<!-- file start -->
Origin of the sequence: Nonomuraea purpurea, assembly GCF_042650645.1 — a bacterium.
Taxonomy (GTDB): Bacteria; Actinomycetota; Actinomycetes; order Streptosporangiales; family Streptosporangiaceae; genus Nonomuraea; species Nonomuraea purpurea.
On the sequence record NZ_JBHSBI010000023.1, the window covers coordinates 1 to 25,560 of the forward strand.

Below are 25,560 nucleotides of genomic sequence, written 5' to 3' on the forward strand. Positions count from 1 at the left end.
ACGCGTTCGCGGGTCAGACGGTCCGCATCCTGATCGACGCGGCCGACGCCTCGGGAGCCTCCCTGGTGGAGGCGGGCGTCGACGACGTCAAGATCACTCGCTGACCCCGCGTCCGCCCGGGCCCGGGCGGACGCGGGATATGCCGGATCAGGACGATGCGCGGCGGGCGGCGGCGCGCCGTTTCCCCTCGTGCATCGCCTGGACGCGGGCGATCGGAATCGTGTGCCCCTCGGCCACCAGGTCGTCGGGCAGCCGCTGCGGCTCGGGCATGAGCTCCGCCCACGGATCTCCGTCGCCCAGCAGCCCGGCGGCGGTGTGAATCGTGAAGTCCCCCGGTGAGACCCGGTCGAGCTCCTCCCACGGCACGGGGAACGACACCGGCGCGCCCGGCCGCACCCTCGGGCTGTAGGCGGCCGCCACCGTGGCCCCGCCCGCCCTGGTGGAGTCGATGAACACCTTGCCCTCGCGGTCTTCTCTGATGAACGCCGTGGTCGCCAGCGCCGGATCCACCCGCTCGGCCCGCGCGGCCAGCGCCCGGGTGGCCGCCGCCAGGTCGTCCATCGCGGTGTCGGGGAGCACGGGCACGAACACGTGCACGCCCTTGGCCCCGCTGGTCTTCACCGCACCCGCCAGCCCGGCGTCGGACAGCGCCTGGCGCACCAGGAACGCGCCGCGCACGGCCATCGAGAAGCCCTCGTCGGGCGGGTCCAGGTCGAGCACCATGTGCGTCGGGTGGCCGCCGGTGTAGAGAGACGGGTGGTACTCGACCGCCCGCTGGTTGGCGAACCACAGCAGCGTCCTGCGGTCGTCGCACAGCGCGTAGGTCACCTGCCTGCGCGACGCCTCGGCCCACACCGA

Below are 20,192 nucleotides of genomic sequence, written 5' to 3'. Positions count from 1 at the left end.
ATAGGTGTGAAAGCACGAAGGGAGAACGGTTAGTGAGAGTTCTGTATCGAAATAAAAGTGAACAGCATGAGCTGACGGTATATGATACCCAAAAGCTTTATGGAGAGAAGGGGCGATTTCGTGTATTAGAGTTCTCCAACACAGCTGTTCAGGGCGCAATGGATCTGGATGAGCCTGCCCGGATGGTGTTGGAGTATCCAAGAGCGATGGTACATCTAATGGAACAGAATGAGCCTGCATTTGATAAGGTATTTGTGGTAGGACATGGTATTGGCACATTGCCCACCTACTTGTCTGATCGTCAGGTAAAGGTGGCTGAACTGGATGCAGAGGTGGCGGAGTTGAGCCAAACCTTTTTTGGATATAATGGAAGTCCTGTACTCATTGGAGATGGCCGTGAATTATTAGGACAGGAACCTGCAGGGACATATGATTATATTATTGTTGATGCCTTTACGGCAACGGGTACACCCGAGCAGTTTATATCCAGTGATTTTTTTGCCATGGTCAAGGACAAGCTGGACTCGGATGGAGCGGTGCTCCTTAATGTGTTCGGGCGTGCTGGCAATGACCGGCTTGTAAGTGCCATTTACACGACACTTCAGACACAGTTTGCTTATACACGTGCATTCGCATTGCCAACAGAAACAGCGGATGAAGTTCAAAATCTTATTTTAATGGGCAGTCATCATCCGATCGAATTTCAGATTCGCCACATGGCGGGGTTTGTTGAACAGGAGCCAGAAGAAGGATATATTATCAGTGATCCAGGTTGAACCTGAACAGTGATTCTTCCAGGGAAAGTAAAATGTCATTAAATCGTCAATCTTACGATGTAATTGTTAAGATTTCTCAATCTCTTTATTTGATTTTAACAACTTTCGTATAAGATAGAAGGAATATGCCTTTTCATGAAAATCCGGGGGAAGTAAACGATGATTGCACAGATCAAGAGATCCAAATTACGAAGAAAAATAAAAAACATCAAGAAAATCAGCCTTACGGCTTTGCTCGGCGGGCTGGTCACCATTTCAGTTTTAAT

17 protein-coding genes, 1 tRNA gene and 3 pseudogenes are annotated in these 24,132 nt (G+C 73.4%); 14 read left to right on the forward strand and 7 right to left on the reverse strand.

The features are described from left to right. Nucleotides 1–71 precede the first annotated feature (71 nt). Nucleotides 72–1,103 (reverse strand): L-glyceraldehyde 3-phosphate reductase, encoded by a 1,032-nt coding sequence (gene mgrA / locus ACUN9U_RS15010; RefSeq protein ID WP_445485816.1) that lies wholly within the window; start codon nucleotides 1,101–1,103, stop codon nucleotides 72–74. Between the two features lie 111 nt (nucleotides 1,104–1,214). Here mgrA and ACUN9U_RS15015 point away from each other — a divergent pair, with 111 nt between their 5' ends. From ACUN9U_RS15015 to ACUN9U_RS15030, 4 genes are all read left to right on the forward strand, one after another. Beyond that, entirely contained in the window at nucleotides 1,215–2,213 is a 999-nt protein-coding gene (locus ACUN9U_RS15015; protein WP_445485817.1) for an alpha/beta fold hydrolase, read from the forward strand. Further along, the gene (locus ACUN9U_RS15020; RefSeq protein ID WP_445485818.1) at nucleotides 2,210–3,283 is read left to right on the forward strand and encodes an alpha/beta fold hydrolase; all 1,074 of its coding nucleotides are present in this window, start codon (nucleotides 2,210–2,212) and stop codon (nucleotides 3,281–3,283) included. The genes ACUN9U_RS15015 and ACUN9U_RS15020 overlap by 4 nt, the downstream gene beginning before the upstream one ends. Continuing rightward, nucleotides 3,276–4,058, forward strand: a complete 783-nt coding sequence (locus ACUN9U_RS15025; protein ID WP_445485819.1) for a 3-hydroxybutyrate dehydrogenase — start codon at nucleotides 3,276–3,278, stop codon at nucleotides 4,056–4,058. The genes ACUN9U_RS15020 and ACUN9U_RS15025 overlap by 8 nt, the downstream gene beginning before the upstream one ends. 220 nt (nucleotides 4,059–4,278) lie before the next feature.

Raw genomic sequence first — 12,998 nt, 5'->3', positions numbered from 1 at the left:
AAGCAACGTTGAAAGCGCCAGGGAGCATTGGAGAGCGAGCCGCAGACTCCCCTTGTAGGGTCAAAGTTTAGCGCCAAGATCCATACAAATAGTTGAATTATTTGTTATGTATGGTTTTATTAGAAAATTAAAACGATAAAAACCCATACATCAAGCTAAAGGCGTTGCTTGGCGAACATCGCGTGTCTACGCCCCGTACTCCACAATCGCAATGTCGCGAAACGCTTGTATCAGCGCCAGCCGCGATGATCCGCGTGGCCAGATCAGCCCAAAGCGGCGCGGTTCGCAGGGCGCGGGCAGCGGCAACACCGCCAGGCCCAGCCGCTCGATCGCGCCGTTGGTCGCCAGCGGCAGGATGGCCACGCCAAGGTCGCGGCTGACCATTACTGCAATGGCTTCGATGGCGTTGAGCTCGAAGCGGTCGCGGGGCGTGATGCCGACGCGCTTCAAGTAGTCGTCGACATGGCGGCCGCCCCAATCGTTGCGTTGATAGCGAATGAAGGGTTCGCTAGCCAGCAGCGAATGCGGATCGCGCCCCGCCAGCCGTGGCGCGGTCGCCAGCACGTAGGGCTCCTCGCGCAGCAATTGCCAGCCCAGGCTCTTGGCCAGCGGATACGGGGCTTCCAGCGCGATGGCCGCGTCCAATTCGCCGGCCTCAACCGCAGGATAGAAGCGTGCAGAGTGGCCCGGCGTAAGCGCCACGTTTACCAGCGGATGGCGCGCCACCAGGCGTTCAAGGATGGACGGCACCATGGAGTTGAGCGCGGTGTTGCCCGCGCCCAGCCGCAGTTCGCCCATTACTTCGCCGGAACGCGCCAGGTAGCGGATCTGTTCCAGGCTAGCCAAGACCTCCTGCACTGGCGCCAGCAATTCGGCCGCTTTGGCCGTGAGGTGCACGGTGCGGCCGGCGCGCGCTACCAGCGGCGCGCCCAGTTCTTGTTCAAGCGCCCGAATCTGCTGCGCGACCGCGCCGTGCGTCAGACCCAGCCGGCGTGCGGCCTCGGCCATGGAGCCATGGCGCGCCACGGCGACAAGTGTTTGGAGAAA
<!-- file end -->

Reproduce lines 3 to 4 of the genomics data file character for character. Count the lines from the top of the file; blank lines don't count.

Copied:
On the sequence record NZ_JBHSBI010000023.1, the window covers coordinates 1 to 25,560 of the forward strand.

Below are 25,560 nucleotides of genomic sequence, written 5' to 3' on the forward strand. Positions count from 1 at the left end.